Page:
Janet Yellen, in hot-seat testimony to Congress, picks clarity over Fed 'code'

The markets weren't roiled Tuesday by Janet Yellen's first hot-seat testimony to Congress as Fed chair: The 'taper' of bond purchases will continue, but it's too soon to raise interest rates.

Cliff Owen/AP
Federal Reserve Chair Janet Yellen testifies on Capitol Hill in Washington, Tuesday, before the House Financial Services Committee hearing.

Federal Reserve chiefs may sometimes speak in code, but Janet Yellen, facing Congress for the first time in that role, was pretty clear: She doesn’t see the Fed backing off its “taper” of bond purchases, but she also thinks it’s too soon to think about raising interest rates.

And the stock market was pretty transparent, too: It had no problem with that message.

The Standard & Poor’s 500 index finished up about 1 percent for the day after she spoke to the House Financial Services Committee. The S&P rose on other matters too – notably signs that Congress will be able to take a timely vote to raise its cap on federal debt – but Chair Yellen’s testimony didn’t roil the markets.

Her overall message was to affirm the Fed’s current policies, and to defend them as the right course in an economy that’s improving but far from fully recovered.

She said the Fed expects the economy to grow “at a moderate pace this year and next,” that “too many Americans remain unemployed,” and that “I expect a great deal of continuity in [Fed] monetary policy.”

Her task wasn’t easy, and not just because this was her first time in the hot seat as Fed Chair, answering a battery of questions from lawmakers. She faced pressure from the political right and left, with some criticizing the Fed’s low-interest-rate policies and others urging her to consider greater stimulus for job creation.

The hearing also came amid some uncertainty for the economy, with many forecasters anticipating solid growth ahead but with the latest Labor Department survey showing that just 113,000 jobs had been created in January.

The meeting became lively at the outset, as Rep. Jeb Hensarling (R) of Texas framed a question this way:

“Are you a sensible central banker, and if not, when will you become one?”

Behind his query was a statement she had made at a 1995 Fed meeting, saying that using rules or formulas for monetary policy is “what sensible central banks do.” Hensarling is a proponent of such a rules-based approach to the work of central bankers, which can have wide impacts on the economy for better or worse.

Yellen’s response was essentially “yes” (she thinks she’s a sensible central banker) but that these are extraordinary times.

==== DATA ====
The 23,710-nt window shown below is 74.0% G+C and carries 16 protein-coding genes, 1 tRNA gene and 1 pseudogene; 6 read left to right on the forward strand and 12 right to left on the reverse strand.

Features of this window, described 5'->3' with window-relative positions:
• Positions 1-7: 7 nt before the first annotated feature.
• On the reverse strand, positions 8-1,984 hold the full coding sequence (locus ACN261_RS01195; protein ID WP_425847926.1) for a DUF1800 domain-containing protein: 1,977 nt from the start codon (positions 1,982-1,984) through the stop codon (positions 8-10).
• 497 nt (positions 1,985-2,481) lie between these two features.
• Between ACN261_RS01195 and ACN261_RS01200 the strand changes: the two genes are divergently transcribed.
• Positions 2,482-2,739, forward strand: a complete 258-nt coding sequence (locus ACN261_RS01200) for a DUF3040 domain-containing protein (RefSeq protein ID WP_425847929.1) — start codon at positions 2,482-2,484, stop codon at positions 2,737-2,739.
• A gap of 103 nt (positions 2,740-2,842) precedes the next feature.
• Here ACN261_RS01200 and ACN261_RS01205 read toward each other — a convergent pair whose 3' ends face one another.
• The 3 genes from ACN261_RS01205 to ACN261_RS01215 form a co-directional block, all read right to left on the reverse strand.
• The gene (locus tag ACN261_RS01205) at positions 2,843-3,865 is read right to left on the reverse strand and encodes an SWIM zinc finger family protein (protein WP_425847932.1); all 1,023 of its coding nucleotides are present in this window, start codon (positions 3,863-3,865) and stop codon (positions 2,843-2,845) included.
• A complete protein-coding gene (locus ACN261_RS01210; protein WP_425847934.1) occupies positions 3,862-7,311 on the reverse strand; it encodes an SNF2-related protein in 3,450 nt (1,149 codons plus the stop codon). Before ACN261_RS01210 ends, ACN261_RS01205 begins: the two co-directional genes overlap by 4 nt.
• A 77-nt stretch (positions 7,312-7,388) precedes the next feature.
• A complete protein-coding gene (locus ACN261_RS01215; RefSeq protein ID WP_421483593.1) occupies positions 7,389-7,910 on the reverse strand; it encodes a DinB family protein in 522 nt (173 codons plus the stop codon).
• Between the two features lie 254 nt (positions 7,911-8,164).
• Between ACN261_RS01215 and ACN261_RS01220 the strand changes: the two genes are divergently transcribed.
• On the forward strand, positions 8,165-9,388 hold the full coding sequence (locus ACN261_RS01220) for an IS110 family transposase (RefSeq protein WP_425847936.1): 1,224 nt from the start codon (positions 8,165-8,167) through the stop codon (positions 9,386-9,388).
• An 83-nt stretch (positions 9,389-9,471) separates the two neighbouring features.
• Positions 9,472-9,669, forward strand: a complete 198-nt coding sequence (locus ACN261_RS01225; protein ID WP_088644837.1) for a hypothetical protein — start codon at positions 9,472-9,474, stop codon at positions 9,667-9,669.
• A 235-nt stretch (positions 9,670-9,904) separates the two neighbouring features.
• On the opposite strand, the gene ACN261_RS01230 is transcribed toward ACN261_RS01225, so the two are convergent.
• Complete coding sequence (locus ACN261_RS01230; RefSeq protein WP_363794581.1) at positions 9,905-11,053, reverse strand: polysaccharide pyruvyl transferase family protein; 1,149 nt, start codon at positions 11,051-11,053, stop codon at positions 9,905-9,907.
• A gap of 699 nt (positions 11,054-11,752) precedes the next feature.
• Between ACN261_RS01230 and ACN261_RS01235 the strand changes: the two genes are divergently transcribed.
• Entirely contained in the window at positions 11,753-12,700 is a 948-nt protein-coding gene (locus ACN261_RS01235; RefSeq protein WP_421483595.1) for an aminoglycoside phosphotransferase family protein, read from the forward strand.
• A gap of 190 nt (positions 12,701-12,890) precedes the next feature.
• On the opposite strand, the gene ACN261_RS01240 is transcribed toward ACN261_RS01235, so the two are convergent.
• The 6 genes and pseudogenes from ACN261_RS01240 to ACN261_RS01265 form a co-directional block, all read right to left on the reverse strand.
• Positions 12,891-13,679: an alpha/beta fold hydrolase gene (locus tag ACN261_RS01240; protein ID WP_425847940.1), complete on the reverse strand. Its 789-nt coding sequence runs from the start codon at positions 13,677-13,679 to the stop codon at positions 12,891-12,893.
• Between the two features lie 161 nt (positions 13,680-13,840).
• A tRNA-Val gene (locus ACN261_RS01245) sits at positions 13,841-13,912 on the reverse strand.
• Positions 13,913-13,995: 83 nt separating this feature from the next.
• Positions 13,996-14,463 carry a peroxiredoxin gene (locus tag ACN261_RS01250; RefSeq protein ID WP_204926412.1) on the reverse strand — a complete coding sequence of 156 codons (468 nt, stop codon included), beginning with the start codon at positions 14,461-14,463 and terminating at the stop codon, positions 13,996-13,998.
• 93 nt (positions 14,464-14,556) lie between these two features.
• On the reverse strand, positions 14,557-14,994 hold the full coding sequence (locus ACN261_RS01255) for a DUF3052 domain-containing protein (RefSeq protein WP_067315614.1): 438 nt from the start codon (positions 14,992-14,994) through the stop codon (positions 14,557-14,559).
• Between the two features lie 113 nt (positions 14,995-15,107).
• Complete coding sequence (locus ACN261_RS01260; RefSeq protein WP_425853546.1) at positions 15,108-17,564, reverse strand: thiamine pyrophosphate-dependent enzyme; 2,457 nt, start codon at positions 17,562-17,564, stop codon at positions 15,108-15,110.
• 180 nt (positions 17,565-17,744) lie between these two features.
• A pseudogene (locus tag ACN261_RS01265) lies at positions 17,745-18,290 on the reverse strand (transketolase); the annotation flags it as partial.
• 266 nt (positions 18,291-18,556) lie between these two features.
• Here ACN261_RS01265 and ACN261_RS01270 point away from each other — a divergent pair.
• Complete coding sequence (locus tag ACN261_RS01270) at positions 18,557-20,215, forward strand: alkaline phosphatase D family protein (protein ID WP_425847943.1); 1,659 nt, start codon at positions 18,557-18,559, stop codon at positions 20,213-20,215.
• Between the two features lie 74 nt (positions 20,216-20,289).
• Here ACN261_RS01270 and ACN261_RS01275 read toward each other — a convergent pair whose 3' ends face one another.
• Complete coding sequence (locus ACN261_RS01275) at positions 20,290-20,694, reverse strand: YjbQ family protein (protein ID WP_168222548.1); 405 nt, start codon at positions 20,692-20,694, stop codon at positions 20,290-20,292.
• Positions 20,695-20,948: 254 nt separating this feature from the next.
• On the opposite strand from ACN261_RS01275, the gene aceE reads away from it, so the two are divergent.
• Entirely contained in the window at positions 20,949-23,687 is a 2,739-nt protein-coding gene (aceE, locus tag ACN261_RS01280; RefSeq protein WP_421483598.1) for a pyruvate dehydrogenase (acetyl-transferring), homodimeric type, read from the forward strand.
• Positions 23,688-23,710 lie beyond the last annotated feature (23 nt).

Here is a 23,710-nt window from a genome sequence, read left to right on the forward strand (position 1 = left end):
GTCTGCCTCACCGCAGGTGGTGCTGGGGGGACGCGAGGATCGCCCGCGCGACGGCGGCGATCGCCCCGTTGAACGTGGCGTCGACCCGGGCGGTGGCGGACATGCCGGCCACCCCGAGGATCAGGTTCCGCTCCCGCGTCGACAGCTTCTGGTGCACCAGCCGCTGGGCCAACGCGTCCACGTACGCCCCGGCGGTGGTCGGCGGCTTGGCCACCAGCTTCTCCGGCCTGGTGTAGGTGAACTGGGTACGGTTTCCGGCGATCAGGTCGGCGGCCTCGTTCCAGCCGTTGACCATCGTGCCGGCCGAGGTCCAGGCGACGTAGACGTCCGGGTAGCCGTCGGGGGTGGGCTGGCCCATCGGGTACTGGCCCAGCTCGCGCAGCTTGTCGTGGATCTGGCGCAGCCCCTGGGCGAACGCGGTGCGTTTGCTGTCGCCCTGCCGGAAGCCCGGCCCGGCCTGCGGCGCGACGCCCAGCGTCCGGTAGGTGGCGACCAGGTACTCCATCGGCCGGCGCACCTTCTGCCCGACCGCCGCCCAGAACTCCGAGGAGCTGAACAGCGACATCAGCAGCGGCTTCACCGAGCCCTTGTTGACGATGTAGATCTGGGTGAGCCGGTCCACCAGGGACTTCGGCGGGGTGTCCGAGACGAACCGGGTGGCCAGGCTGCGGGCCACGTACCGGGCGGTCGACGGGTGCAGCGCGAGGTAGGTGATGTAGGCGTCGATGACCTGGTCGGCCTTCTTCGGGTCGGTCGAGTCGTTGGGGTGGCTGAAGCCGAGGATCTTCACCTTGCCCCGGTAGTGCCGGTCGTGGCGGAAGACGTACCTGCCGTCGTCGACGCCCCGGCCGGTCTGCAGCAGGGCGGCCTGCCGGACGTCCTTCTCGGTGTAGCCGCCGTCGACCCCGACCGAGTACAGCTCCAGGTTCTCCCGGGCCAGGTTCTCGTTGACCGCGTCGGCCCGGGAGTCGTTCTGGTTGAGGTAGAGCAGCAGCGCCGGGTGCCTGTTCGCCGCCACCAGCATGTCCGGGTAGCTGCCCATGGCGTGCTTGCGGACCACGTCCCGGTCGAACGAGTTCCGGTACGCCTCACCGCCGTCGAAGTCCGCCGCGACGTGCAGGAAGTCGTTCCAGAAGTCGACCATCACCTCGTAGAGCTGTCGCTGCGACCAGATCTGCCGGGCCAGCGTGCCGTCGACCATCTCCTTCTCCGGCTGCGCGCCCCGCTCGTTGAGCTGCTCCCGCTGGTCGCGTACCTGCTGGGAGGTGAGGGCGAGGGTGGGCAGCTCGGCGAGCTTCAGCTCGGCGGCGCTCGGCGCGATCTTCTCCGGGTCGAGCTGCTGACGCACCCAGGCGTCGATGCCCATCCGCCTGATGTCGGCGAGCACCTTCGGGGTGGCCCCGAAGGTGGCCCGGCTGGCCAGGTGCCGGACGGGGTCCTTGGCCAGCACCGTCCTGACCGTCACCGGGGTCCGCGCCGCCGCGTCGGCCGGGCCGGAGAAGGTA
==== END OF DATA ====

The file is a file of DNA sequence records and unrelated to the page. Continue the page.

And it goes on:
For example, in order to follow what’s commonly known as a “Taylor rule” for setting the Fed’s short-term interest rate, she said, the Fed would have to make the interest rate negative, “which is impossible.”

“I have always been in favor of a predictable monetary policy that responds in a systematic way” to economic changes, Yellen added.

Where some Republicans blasted the Fed’s near-zero interest rate for imposing hardship on American retirees who can’t earn a decent return on their life savings, some Democrats said the Fed should be doing more – not less – in efforts to stimulate job growth.

She expressed sympathy for the thought behind both questions, but gave no cause to expect dramatic shifts in Fed policy.

As hard as low interest rates are on savers, she said, the best way eventually to normalize those rates is to get the economy growing faster. Trying to raise rates too soon could prolong that process.

For more than a year, the Fed’s policy committee has said it wouldn’t consider a hike in the short-term interest rate until unemployment dipped to 6.5 percent, as long as inflation didn’t exceed 2 percent. Today, with the jobless rate already down to 6.6 percent, Fed officials including Yellen are saying the 6.5 percent rate is not a “trigger” for raising rates.

In practice, Yellen told lawmakers Tuesday, she’ll be looking at a range of labor-market and inflation data to assess when to raise rates. It’s likely the Fed will maintain ultra-low interest rates “well past the time that the unemployment rate declines below 6-1/2 percent,” she said in the written testimony prepared for Tuesday’s hearing.

Rep. David Scott (D) of Georgia decried the nation’s high unemployment rates for groups including young college grads, blacks, and military veterans. “The future of this country is at stake,” he said.

Yellen agreed on the challenge and sided with Representative Scott in voicing opposition to Republican-backed legislation to back away from “full employment” as a congressionally mandated goal for Fed policy.

“I feel very strongly that the Fed’s dual mandate to focus on both full employment and price stability has served this country well,” she said.

If the Fed might try any new efforts to stimulate job creation, Yellen didn’t give any hints of it in the hearing, however.

In fact, the central bank has begun to scale back the size of one monetary stimulus program – the monthly bond purchases designed to add downward pressure on long-term interest rates.

A “taper” policy means these purchases have downshifted from $85 billion per month in December to $65 billion after the Fed’s January meeting.

Yellen suggested that it would take significant deterioration in the outlook for economic growth, or serious concerns that inflation would be too low (below the target of 2 percent a year) to move the Fed off its course of reducing the bond purchases.

The US stock market hasn’t been fazed by the taper policy. And, as the Fed describes it, the bond purchases are still adding monetary stimulus – just at a cooler pace.

Overseas however, the taper has in effect tightened financial conditions, prompting a rise in interest rates in emerging-market nations.

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